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8 Reasons Why Parenting Might Feel Difficult

mum carrying the mental load of parenting and juggling all the household jobs
stressed parent struggling to cope when siblings are fighting

Are you finding parenting difficult?

There’s no denying parenting is tough and in todays climate we are expected to do it all. We no longer have the village and there’s many people who are parenting in isolation and who are  unsupported and trying to pour from an empty cup. Many parents reach out to me for one to one support when they are at their absolute limit or they are in fight or flight and struggling to cope with their child’s behaviours.

Not to long ago a couple I had been working with for 12 weeks said “When we initially reached out to you we wanted strategies to change our child’s behaviour but we’ve now realised that it’s us whose actually changed, the children are exactly the same but how we engage and view the children is now completely different.”

You see when we are in fight or flight we feel like we are out of control so we want to try and control what we can and usually this is where parents try to control their children. These parents have a very small capacity and limited patience so they want to stop children’s behaviours and emotions as quick as they can because they just can’t cope. I get it, I really do. I’ve worked with enough parents to understand that you aren’t alone if you feel this way and being a mum of two daughters, I myself have been there before.

But what I also know is parenting doesn’t have to be difficult. In fact it can feel easy and you can experience more peace and calm then you could ever imagine the thing is though, there is a catch. You absolutely have to put the work in. I’m sure you’ve heard the saying “Nothing changes unless you do” and it really is true.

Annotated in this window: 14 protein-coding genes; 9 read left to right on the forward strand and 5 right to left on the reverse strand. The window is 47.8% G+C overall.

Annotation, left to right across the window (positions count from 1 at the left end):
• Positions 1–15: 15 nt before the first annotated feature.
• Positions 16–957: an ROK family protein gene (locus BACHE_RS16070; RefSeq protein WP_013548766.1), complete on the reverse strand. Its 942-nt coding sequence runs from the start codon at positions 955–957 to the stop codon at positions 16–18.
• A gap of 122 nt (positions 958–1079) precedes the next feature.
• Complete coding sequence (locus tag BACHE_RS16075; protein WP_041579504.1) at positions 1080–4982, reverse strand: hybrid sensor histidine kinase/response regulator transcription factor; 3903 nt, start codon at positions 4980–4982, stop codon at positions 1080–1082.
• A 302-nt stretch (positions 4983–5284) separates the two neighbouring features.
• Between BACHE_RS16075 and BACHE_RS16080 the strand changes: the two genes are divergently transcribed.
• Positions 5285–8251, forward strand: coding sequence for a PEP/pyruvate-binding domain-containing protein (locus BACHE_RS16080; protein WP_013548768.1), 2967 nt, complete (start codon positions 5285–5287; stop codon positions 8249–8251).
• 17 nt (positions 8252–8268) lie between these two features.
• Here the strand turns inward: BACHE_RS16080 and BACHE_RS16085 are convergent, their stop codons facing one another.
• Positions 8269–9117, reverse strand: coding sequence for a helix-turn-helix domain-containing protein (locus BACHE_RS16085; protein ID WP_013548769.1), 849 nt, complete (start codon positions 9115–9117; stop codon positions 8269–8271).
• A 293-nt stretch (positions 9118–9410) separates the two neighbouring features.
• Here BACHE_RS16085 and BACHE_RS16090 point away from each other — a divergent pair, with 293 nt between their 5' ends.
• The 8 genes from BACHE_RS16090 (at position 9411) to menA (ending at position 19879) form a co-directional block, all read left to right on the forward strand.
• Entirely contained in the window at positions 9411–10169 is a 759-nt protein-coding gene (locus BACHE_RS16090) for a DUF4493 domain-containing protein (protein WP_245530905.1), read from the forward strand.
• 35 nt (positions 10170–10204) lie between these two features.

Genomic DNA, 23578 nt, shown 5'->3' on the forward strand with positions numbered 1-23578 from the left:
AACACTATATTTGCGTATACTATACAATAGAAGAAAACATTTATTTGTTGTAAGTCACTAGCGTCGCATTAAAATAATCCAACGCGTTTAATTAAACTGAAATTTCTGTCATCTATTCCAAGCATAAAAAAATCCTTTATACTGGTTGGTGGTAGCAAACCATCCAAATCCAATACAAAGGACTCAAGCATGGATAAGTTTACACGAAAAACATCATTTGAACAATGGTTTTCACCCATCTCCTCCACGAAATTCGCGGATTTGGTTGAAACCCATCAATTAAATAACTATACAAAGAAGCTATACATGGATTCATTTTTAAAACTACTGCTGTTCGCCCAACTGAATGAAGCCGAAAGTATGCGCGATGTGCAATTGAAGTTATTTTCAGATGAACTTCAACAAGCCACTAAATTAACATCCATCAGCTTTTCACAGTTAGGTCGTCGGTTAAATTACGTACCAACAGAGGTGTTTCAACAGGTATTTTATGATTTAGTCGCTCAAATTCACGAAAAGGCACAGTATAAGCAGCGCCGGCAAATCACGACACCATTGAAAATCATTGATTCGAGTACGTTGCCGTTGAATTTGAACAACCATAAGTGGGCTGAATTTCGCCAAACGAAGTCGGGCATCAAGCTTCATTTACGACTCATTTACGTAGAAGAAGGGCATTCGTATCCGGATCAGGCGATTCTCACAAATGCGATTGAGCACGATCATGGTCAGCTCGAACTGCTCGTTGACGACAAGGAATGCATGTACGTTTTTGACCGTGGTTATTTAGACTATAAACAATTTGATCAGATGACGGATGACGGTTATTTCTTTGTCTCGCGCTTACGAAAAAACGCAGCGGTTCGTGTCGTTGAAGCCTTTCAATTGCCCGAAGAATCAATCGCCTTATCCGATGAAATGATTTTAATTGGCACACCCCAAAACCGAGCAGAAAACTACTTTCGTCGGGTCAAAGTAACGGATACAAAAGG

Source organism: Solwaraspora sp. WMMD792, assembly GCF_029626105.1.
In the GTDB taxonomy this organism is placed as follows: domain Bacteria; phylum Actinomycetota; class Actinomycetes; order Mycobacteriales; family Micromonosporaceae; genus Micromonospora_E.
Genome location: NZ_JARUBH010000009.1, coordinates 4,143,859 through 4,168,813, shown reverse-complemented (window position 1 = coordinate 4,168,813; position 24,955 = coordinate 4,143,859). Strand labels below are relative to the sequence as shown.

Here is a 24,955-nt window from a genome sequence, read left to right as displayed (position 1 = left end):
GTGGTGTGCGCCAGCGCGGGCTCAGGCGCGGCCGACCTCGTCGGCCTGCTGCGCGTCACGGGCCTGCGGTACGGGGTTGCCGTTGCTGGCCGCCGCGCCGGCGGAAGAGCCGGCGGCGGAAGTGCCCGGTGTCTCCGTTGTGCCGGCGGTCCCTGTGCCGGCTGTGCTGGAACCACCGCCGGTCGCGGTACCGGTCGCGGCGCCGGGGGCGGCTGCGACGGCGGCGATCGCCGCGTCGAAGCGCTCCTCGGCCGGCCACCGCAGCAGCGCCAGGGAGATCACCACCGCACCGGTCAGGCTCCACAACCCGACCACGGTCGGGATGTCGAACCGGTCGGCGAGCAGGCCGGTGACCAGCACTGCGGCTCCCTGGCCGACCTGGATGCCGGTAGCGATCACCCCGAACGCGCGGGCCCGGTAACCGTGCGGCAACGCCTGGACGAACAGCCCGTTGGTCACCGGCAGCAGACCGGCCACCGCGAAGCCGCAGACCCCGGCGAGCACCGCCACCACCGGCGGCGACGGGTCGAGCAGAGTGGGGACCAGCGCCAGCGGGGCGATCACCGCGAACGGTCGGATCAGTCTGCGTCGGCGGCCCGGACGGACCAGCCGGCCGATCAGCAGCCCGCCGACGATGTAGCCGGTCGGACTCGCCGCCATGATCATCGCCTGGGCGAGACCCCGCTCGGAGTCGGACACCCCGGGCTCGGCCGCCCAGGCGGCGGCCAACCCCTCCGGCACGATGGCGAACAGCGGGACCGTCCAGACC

But maybe it’s not just your parenting style that needs to change? But there’s other factors that are contributing towards parenting feeling so difficult and these are things that have absolutely nothing to do with your children and everything to do with your lifestyle, your history and your nervous system!

Stick with me whilst below I detail 8 reasons why you may be finding parenting so difficult:

8 reasons why parenting might feel difficult

1. Your relationship

If you aren’t in a happy, fulfilling, emotionally supportive relationship you can find yourself harbouring a lot of resentment and potentially taking that out on your children. Often when we experience difficult emotions that we find hard to sit with it can give a person temporary relief by projecting them onto someone else.

I’ve worked with many parents who have found themselves in unhappy relationships where there has been a break down in communication and a lack of emotional support and they have found themselves taking this out on their children. Sometimes it’s easier for parents to blame the little people in their life then to confront the real issue at hand because it can be scary to admit that the relationship is no longer working.

What can also be common is that one parent starts becoming more conscious and creating positive change and the other parent isn’t want to grow and develop and this can cause friction and distance between a couple.  If you are struggling in your relationship it is important you seek out support. Either sitting down and talking with your partner or seeking out therapy together. I can highly recommend Imago therapy for any couples wanting support in their relationship.

mum carrying the mental load of parenting and juggling all the household jobs